The first round of 2016 restaurant openings began in synch with the high school basketball tournaments. Twice I tried to eat at Iowa Tap Room in East Village but moved on after finding an hour’s wait. That’s a stunning opening weekend for a place with 7,200 square feet and 120 Iowa craft beers on tap. Jethroni Pepperoni began hiring staff for its anticipated opening later this month in Altoona. The curiously named Taco Hangover debuted last week in a former Saint’s venue in West Des Moines. All three of these places are new productions by big local companies. Iowa Tap Room is a Full Court Press (Hessen Haus, Royal Mile, Fong’s Pizza, Mullets, High Life Lounge, El Bait Shop, Red Monk, The Library) original. Jethroni Pepperoni is from Bruce Gerleman (Splash, Jethro’s), and Taco Hangover is the latest from Riley Drive (Saint’s, Tonic).
I was surprised on a preliminary visit to Taco Hangover, mainly by pricing. I expected to find mostly $5 tacos that are somehow conquering downtown Des Moines. Only two — oxtail and flank steak — reached that level. Most were $3. The hangover part of the name seemed to suggest the “hair of the dog that bit you” cure. Margaritas are the house specialty. The usual sports bar food was replaced with the likes of pig wings, chicharrones and lobster shrimp jalapeno bombs.
Gringo Mexican food left me hungry for something more south of the border-like. Tacos Marianna’s was a regular lunch spot for me when it was located in the heart of Dogtown. Since their move 10 blocks east several years ago, they fell off my beaten path. I should not have let that happen. Their current location qualifies them for “hidden gem” status. The small parking lot looks like it has been bombed. The outside of the building has no lure at all, except for a painted window advertising $1 tacos on Wednesday and Thursday. Inside is a quaint museum of folk art dedicated to San Sebastian del Oeste on the Jalisco side of the Nayarit border.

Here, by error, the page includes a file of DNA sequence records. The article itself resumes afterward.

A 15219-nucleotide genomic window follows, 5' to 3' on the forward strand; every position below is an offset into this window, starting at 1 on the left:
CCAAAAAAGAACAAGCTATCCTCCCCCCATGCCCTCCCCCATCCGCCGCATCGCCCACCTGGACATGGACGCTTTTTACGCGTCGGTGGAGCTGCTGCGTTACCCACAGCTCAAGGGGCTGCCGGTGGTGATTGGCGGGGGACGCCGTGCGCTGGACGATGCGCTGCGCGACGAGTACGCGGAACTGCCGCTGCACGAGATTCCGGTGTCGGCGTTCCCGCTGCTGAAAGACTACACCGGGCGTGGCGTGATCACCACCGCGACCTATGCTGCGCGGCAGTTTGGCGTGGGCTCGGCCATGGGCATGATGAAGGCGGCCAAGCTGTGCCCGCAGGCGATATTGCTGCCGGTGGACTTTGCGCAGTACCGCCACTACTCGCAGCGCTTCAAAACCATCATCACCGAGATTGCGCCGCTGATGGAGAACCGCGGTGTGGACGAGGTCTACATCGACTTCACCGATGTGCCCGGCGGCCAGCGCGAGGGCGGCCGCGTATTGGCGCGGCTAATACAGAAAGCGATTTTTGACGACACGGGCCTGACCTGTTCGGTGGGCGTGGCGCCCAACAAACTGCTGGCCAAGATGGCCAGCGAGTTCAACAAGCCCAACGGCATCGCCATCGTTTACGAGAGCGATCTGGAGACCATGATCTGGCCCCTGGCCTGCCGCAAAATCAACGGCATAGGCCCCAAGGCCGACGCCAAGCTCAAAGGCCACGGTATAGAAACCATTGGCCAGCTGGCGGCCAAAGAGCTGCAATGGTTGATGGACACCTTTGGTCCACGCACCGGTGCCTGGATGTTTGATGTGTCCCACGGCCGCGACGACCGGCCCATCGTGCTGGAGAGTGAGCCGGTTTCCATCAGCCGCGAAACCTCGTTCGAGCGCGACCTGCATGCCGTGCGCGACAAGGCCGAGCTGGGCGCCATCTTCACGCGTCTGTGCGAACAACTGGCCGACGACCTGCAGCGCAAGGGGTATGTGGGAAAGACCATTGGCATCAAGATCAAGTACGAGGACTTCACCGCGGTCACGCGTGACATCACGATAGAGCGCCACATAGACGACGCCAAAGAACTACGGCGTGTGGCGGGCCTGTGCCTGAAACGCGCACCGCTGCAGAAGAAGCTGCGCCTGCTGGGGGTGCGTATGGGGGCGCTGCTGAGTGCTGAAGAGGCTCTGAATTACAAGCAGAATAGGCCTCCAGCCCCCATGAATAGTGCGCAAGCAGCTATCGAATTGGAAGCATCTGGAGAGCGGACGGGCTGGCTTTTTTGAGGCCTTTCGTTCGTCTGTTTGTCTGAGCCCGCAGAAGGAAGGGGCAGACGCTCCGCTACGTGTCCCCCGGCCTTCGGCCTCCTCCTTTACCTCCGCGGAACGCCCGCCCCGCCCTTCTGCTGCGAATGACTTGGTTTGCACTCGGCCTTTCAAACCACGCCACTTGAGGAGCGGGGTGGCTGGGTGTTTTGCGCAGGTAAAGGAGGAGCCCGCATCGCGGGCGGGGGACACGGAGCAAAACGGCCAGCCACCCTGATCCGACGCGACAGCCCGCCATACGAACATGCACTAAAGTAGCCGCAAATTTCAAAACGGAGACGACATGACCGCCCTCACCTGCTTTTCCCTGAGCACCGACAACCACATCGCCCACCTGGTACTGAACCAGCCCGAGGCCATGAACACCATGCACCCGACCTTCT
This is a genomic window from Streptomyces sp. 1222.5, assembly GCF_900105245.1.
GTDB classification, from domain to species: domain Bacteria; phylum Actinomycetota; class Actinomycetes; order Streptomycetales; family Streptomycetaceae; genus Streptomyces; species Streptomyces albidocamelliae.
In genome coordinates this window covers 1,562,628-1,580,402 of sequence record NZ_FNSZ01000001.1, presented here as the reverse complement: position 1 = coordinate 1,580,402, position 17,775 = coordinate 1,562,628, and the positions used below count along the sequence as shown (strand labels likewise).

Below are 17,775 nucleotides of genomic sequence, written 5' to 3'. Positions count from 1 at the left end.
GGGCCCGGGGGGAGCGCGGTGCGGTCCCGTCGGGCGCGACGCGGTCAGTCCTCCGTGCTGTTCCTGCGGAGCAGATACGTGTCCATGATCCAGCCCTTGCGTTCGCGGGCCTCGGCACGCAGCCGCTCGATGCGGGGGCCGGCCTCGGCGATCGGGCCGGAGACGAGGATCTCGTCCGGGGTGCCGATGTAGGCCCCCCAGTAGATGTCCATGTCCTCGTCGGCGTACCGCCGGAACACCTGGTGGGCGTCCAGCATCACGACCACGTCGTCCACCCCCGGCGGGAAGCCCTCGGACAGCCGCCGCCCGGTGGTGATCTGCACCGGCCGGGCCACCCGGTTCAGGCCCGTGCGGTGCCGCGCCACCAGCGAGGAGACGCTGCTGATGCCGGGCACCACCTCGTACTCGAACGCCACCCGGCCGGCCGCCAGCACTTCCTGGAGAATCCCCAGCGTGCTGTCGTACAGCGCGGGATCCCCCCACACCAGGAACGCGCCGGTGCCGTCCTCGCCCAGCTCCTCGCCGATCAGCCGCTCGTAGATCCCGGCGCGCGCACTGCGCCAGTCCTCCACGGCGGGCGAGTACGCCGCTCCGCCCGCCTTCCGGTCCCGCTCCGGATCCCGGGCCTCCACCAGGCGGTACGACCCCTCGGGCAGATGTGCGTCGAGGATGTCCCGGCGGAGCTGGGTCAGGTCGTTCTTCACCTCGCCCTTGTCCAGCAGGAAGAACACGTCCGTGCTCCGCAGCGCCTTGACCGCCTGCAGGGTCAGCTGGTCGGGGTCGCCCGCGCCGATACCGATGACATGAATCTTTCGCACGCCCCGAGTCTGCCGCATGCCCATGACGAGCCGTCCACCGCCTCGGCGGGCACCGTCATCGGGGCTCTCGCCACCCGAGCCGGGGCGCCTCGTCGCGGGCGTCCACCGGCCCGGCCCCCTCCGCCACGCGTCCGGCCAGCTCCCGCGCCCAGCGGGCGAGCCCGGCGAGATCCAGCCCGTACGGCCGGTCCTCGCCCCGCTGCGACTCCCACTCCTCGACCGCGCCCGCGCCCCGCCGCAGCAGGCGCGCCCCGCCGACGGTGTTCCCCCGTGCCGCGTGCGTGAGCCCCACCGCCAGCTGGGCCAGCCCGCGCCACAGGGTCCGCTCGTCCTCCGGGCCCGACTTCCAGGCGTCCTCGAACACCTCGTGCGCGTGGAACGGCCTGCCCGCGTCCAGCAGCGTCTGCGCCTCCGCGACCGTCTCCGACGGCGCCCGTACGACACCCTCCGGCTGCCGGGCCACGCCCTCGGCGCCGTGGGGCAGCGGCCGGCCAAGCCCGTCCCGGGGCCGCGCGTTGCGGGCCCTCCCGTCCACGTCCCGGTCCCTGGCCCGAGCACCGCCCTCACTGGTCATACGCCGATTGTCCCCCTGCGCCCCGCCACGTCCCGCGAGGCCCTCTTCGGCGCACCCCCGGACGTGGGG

One-dollar tacos come from another dimension of the space time continuum. Even taco trucks charge more these days. Nobody does them better than Marianna’s either. I have tried tongue, beef cheeks, adobada, two kinds of tripe, carnitas, chorizo, pastor, beef birria and steak. The latter style is the only one I probably won’t try again. Tacos are dressed with generous amounts of sliced radish, onion, cilantro and lime. They are made with two corn tortillas that are freshly grilled. Beans are whole pintos rather than the creamy frijoles most joints sell. Rice is well seasoned but nothing special. Guacamole is unique with Cotija cheese and cucumber included. Masa dishes are freshly made including huaraches, flautas, gorditas and pupusas with a slaw of curtido. Soups are hangover cures.
Beer is also bargain priced. Mexican cane sugar soft drinks and freshly squeezed orange juice are on the menu. Service is always spot on, but since dishes are made from scratch it takes awhile. The menu sensibly fits on three pages. This place is usually crowded at rush hour, so think about it for a late lunch. I have heard people say they are grateful for the unattractive building and scarred parking lot. Otherwise it might be too crowded.
Bottom line – Marianna’s ranks with the very best eastside Mexican cafés, and it’s 13 blocks west of the river.
Side Dishes: Four thousand chefs from 49 states petitioned the U.S. Senate to reject Kansas Sen. Pat Roberts’ DARK bill to prevent the labeling of genetically modified foods. The bill is apt to come up for a vote as early as this week… Café 515, in the C Fresh Market, swept both the People’s Choice and the judges’ awards in the first annual Pho King cook-offs. CV
Jim Duncan is a freelance writer who has penned nine different columns for Cityview and its sister publications beginning in 1987.
1305 University Ave., 288-1499
Wednesday — Monday 11 a.m. – 9 p.m. (on Sundays they might not open until noon